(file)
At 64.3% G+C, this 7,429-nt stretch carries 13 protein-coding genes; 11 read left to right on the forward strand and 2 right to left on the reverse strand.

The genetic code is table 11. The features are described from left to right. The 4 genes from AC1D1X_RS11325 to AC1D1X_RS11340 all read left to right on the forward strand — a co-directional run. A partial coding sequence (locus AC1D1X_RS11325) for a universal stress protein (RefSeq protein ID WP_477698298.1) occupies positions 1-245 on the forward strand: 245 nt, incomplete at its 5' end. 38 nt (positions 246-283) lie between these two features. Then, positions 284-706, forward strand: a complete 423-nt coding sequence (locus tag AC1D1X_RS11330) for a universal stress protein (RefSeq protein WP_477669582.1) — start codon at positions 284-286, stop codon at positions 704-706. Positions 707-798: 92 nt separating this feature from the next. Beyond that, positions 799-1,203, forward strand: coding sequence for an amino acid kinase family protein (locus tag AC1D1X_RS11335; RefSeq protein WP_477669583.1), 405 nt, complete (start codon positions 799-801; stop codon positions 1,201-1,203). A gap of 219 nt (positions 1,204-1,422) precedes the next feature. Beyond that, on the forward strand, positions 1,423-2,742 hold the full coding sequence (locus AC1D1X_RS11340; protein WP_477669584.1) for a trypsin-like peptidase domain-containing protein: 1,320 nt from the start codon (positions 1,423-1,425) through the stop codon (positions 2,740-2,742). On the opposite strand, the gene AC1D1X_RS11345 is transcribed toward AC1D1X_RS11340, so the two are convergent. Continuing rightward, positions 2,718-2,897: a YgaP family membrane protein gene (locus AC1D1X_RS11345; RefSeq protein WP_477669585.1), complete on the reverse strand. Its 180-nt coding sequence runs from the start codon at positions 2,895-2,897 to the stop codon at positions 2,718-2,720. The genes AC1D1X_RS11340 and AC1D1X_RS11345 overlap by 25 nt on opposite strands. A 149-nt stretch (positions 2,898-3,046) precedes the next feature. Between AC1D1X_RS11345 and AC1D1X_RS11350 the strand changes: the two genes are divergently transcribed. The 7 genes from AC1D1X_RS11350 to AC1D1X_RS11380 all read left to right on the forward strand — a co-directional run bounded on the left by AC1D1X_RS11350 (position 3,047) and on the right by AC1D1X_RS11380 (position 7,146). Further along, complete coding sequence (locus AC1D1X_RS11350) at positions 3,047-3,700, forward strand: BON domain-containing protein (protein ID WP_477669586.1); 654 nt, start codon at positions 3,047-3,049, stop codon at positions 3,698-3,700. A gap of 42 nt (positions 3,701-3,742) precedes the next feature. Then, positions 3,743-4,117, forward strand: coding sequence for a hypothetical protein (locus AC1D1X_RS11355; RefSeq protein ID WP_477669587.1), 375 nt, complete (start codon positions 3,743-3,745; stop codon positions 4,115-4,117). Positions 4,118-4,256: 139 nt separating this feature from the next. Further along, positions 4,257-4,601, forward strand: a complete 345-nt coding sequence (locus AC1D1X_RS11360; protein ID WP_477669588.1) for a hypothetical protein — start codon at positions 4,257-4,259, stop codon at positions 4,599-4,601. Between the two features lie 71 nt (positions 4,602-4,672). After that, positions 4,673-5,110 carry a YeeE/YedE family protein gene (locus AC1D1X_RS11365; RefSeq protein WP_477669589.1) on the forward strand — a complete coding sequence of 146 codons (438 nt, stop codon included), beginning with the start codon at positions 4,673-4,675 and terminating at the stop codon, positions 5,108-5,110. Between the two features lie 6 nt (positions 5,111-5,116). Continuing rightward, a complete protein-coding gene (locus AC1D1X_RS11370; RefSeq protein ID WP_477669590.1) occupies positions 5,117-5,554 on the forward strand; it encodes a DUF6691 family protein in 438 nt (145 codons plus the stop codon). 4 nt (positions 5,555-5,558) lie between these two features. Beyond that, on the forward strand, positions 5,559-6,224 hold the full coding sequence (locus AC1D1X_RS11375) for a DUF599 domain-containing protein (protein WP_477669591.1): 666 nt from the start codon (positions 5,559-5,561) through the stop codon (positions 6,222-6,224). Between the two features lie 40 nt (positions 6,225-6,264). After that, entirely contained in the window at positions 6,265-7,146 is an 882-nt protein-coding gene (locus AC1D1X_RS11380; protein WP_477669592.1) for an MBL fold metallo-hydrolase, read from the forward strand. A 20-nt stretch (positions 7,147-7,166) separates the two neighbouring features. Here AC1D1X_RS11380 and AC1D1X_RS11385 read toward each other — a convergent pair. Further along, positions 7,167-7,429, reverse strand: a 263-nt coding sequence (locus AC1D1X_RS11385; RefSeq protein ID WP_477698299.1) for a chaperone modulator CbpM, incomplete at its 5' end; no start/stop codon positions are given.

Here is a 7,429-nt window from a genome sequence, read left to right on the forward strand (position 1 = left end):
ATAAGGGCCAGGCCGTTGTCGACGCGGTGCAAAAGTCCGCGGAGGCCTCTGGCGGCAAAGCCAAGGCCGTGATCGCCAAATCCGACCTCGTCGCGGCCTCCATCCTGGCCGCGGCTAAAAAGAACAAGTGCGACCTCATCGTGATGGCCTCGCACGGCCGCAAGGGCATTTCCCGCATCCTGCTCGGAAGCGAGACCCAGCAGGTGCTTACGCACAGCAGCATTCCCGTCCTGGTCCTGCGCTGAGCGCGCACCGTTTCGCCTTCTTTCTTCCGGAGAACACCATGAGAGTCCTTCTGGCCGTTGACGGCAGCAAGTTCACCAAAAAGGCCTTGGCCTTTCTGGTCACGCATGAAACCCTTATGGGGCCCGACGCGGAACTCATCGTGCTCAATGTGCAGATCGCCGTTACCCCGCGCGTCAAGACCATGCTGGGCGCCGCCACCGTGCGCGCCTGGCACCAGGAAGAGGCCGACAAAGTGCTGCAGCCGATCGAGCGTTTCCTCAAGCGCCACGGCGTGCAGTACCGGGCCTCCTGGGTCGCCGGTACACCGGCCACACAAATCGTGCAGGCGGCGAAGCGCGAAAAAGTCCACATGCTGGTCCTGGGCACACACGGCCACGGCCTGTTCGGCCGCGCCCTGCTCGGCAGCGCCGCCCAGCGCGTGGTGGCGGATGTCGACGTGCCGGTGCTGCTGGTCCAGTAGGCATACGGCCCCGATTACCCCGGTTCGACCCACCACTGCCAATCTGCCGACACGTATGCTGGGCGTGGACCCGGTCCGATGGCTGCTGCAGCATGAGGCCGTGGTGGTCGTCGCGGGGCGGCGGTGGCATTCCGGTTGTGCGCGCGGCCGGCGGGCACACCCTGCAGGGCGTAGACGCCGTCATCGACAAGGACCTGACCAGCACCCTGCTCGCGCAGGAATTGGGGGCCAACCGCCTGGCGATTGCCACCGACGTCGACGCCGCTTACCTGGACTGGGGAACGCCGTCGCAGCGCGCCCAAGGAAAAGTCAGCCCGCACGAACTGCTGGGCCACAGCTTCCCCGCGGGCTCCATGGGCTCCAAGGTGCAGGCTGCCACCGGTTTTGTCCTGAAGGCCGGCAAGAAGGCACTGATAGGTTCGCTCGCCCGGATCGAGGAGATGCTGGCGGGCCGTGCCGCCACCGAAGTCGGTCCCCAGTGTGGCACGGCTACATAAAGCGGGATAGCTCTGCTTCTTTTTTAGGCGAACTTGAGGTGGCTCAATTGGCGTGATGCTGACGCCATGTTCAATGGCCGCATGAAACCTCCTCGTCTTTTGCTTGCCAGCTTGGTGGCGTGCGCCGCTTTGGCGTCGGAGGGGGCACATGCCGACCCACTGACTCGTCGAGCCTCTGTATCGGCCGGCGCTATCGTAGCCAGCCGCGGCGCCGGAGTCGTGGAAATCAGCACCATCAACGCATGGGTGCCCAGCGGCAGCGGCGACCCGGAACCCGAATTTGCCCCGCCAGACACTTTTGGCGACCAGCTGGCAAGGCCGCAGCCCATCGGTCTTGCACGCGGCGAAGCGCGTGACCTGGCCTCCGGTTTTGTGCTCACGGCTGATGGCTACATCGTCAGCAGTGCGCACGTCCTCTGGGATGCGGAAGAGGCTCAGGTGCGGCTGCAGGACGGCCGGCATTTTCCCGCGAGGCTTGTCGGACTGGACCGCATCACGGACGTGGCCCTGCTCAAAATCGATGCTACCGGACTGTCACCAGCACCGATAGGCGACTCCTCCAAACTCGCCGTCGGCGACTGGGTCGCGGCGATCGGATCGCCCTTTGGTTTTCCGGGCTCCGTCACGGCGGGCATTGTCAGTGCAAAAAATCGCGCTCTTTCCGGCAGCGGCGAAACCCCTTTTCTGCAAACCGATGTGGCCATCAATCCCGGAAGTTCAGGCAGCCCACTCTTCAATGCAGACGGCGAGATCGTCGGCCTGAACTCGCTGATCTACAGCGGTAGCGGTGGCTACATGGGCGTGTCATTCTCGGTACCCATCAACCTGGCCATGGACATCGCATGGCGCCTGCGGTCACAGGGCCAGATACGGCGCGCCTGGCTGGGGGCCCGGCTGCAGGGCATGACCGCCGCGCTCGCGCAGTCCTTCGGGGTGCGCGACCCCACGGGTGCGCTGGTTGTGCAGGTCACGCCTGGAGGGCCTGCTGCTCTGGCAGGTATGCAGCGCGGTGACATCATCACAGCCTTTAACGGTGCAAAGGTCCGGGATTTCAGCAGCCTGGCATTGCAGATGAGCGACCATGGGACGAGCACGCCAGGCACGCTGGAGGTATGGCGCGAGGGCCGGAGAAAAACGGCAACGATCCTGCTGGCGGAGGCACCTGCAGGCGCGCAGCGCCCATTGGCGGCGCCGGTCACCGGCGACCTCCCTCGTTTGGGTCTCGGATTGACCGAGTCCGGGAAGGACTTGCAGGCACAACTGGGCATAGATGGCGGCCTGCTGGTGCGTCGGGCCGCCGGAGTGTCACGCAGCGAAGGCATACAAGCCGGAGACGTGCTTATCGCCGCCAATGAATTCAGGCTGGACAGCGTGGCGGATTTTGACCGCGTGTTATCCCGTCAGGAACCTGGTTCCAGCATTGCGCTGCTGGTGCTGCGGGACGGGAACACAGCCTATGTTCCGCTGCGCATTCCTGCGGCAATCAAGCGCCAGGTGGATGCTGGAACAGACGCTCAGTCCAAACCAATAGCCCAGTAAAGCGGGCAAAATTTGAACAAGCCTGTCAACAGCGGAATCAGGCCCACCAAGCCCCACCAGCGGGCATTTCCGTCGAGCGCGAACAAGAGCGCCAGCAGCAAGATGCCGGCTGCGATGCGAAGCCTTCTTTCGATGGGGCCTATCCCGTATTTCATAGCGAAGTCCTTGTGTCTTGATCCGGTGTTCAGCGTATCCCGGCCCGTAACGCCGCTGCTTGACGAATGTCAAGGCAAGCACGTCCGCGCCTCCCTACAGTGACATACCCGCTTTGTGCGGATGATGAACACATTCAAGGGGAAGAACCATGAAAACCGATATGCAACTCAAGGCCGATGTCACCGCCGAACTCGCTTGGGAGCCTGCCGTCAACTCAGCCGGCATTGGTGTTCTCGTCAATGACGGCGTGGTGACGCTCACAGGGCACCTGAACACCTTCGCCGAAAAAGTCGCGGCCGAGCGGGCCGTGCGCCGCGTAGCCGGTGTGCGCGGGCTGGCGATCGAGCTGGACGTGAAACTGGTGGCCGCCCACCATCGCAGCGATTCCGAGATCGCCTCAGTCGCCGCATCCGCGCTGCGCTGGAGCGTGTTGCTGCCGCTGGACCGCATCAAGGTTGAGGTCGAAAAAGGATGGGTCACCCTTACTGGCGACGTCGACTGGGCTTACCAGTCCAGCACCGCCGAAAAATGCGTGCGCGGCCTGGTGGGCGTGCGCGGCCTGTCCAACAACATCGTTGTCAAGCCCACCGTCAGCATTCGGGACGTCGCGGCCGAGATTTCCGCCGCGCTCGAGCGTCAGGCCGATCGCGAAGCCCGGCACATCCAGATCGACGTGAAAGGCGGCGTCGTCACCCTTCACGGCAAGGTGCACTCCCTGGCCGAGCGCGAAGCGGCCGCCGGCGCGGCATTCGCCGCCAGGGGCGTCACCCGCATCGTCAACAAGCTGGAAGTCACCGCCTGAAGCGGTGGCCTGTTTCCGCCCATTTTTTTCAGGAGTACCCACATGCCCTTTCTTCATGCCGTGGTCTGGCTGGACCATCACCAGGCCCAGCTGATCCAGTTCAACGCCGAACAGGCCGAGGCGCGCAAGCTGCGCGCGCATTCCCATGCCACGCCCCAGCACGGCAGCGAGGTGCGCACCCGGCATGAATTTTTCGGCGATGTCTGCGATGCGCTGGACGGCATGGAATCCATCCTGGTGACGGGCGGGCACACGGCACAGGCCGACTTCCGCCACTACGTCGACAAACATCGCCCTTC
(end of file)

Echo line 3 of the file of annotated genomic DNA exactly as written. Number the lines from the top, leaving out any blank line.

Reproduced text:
Here is a 7,429-nt window from a genome sequence, read left to right on the forward strand (position 1 = left end):